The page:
In Arizona, if you fall behind in your property taxes, the local government can place a lien on your home. It can then sell that lien and you could eventually lose ownership of your home through a foreclosure. Keep reading to learn about the notices you’ll receive before an Arizona tax lien sale, how the tax lien sale process works, how the subsequent foreclosure process works, and whether you can get your home back after the foreclosure.
If you don’t pay your property taxes in Arizona, the delinquent amount (including the past-due taxes, interest, penalties, and costs) becomes a lien on your home. Once there is a tax lien on your home, the taxing authority may hold a tax lien sale. (If you are struggling to pay your property taxes, learn about your options to avoid a tax sale.)
In Arizona, tax lien sales are held in February each year (Ariz. Rev. Stat. § 42-18112). The winning bidder at the sale doesn’t actually get title to the property. Instead, he or she gets ownership of the tax lien and, along with it, the right to collect the tax debt, plus interest.
The winning bidder at the sale will be the one who offers the lowest rate of interest on the debt (Ariz. Rev. Stat. § 42-18114). (In some other states, the winning bidder at a tax lien sale is the party that offers the highest amount for the lien itself.) If you don’t pay off the amount of the lien plus interest, the purchaser can foreclose the lien and obtain title your home.
If no one bids for the lien at the sale, the county treasurer will assign the lien to the state. The state can eventually apply to the county treasurer to get title to your home if you don’t pay off the debt (Ariz. Rev. Stat. § 42-18113).
In Arizona, you’ll receive one notice about the delinquent taxes and one notice before the tax lien sale takes place. The county treasurer also gives notice of the tax lien sale to the public.
Notice of delinquent taxes. On or before September 1st of each year, the county treasurer must mail you a notice that there are delinquent taxes against your home that are assessed in your name (Ariz. Rev. Stat. § 42-18103).
Notice you’ll receive prior to the tax lien sale. The treasurer will mail you a notice before the tax lien sale (Ariz. Rev. Stat. § 42-18108).
Notice of the sale must also be published and posted. The notice of the tax lien sale will also be:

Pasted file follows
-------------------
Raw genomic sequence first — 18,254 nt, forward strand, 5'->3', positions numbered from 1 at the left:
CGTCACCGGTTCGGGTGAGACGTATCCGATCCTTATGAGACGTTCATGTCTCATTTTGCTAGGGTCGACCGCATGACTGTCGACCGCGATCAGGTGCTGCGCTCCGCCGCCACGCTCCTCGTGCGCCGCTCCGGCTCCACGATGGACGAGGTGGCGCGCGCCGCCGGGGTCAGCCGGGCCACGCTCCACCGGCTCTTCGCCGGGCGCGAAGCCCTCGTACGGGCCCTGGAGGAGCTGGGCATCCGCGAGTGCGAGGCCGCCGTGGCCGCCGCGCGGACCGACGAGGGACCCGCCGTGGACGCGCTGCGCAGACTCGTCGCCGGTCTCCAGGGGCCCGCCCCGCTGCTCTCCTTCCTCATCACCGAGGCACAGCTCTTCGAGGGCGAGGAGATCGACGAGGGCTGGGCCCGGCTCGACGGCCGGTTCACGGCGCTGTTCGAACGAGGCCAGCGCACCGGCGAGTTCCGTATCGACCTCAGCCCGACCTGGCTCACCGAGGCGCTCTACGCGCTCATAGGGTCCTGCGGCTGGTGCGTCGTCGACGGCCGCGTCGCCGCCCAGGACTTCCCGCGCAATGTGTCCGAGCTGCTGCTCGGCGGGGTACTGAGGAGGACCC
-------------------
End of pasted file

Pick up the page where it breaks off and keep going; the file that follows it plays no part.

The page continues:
If someone (an individual or an entity) purchases the lien at the sale, you get a three-year redemption period after the sale date during which you can pay off the tax debt and keep your home (Ariz. Rev. Stat. § 42-18152). This is called “redeeming” the home. (Learn more in Getting Your Home Back After a Property Tax Sale in Arizona.)
Once three years passes, the person or entity that bought the lien at the tax sale can start an action in court to foreclose your right to redeem and obtain title to your home.
Notice before the foreclosure. The foreclosing party must mail you a notice stating his or her intention to file an action to foreclose your right to redeem the home. It must mail the notice at least 30 days, but no more than 180 days, before filing the action (Ariz. Rev. Stat. § 42-18202).
If no one buys the lien at the tax sale and the county treasurer transfers the lien to the state, you get a five-year redemption period (Ariz. Rev. Stat. § 42-18261).
After five years expires, the state can apply to the treasurer to get title to your home.
Notice before the state gets title to your home. The county treasurer will mail you a notice (via certified mail) at least 90 days before it transfers the home’s title out of your name. If the certified mailing is not delivered and the property is in an incorporated city or town, the treasurer must post the notice on your property (Ariz. Rev. Stat. § 42-18266). The treasurer will also publish the notice in a newspaper (Ariz. Rev. Stat. § 42-18265).
The notice will tell you the final date that you can redeem your home (Ariz. Rev. Stat. § 42-18264).
To find Arizona’s tax lien statutes, go to the Arizona Revised Statutes § § 42-18001 through 42-18403.
You can find the Arizona statutes on the Arizona State Legislature’s website at www.azleg.gov/ArizonaRevisedStatutes.asp. (If you need help finding the statutes, see Nolo’s Legal Research FAQs & Basic Info area.)